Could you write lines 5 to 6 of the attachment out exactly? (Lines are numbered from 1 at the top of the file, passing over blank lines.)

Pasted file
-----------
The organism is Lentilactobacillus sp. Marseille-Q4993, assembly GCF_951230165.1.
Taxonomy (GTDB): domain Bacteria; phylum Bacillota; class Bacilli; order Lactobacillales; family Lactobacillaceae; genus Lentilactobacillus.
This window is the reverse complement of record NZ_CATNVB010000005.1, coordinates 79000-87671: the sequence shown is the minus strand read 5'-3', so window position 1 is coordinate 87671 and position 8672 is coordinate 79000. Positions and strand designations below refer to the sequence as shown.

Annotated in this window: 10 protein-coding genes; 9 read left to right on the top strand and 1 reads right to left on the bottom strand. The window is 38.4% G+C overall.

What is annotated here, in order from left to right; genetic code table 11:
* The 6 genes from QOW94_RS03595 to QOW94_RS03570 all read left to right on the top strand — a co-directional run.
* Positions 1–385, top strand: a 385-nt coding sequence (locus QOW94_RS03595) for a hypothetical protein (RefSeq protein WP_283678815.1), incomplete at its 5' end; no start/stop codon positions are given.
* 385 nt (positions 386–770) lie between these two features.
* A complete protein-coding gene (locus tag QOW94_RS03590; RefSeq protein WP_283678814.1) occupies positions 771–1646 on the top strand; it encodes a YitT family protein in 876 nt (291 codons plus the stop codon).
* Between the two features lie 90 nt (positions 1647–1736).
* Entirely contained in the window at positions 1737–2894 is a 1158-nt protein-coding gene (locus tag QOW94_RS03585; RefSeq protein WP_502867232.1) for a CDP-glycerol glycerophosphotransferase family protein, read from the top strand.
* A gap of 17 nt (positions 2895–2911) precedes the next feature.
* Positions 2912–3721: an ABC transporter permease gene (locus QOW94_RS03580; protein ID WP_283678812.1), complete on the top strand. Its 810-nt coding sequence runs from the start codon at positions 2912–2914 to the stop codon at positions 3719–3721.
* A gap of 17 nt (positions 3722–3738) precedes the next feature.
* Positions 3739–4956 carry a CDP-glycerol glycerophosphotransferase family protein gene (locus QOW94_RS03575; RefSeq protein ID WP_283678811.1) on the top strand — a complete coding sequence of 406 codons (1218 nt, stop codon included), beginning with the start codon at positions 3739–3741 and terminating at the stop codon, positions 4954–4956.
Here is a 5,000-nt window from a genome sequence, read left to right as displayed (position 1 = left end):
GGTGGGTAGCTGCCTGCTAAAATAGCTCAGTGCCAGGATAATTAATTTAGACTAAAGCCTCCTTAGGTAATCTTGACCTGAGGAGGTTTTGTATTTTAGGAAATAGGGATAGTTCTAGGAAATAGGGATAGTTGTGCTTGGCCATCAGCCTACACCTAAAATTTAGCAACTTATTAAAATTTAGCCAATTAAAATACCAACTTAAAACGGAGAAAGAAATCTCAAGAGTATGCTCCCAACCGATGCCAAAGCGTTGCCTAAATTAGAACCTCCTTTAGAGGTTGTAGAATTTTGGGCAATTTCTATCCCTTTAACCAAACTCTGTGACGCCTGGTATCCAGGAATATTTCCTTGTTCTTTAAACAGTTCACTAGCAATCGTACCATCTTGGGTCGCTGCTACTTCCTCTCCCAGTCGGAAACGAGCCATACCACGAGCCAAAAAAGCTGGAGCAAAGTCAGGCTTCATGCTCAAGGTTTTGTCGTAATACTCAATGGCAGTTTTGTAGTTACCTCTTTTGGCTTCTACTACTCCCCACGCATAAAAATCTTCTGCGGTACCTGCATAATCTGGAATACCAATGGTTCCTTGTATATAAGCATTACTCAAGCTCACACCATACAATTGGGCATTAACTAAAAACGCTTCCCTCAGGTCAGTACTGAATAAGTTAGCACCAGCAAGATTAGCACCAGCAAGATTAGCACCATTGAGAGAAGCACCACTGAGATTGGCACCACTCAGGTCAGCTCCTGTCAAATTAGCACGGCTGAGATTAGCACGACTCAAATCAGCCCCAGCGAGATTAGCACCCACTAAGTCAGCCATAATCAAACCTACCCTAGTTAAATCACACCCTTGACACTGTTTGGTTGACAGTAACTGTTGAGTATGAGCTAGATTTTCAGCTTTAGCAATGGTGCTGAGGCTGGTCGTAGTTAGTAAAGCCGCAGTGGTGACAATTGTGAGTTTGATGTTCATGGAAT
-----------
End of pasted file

What is annotated here, in order from left to right; genetic code table 11:
* The 6 genes from QOW94_RS03595 to QOW94_RS03570 all read left to right on the top strand — a co-directional run.